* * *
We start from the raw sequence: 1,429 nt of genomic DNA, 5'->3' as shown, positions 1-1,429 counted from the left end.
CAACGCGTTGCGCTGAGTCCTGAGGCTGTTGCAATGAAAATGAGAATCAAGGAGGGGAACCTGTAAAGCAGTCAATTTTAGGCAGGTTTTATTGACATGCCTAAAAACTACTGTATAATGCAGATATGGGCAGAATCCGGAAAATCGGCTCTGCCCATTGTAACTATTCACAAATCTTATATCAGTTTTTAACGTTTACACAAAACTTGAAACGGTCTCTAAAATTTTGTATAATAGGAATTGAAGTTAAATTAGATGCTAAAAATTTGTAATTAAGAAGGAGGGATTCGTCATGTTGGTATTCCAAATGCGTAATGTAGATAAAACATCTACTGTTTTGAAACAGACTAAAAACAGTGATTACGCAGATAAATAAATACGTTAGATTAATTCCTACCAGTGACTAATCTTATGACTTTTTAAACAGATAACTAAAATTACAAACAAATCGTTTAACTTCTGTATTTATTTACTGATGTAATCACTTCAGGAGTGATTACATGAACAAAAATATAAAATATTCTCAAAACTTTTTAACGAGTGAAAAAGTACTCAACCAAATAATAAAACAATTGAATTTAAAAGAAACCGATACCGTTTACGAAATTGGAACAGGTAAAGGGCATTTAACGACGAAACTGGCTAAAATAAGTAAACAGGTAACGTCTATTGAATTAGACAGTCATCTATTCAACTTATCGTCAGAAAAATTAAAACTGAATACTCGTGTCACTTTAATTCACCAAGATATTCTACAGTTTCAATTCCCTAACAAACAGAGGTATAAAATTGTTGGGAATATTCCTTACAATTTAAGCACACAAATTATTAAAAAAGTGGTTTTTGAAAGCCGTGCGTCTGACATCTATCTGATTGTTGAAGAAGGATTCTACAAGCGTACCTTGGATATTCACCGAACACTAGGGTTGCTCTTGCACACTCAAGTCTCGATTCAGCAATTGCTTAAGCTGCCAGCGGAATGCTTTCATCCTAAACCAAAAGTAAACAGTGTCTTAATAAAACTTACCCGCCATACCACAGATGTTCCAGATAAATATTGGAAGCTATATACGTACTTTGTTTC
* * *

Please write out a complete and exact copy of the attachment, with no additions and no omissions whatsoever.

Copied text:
We start from the raw sequence: 1,429 nt of genomic DNA, 5'->3' as shown, positions 1-1,429 counted from the left end.
CAACGCGTTGCGCTGAGTCCTGAGGCTGTTGCAATGAAAATGAGAATCAAGGAGGGGAACCTGTAAAGCAGTCAATTTTAGGCAGGTTTTATTGACATGCCTAAAAACTACTGTATAATGCAGATATGGGCAGAATCCGGAAAATCGGCTCTGCCCATTGTAACTATTCACAAATCTTATATCAGTTTTTAACGTTTACACAAAACTTGAAACGGTCTCTAAAATTTTGTATAATAGGAATTGAAGTTAAATTAGATGCTAAAAATTTGTAATTAAGAAGGAGGGATTCGTCATGTTGGTATTCCAAATGCGTAATGTAGATAAAACATCTACTGTTTTGAAACAGACTAAAAACAGTGATTACGCAGATAAATAAATACGTTAGATTAATTCCTACCAGTGACTAATCTTATGACTTTTTAAACAGATAACTAAAATTACAAACAAATCGTTTAACTTCTGTATTTATTTACTGATGTAATCACTTCAGGAGTGATTACATGAACAAAAATATAAAATATTCTCAAAACTTTTTAACGAGTGAAAAAGTACTCAACCAAATAATAAAACAATTGAATTTAAAAGAAACCGATACCGTTTACGAAATTGGAACAGGTAAAGGGCATTTAACGACGAAACTGGCTAAAATAAGTAAACAGGTAACGTCTATTGAATTAGACAGTCATCTATTCAACTTATCGTCAGAAAAATTAAAACTGAATACTCGTGTCACTTTAATTCACCAAGATATTCTACAGTTTCAATTCCCTAACAAACAGAGGTATAAAATTGTTGGGAATATTCCTTACAATTTAAGCACACAAATTATTAAAAAAGTGGTTTTTGAAAGCCGTGCGTCTGACATCTATCTGATTGTTGAAGAAGGATTCTACAAGCGTACCTTGGATATTCACCGAACACTAGGGTTGCTCTTGCACACTCAAGTCTCGATTCAGCAATTGCTTAAGCTGCCAGCGGAATGCTTTCATCCTAAACCAAAAGTAAACAGTGTCTTAATAAAACTTACCCGCCATACCACAGATGTTCCAGATAAATATTGGAAGCTATATACGTACTTTGTTTC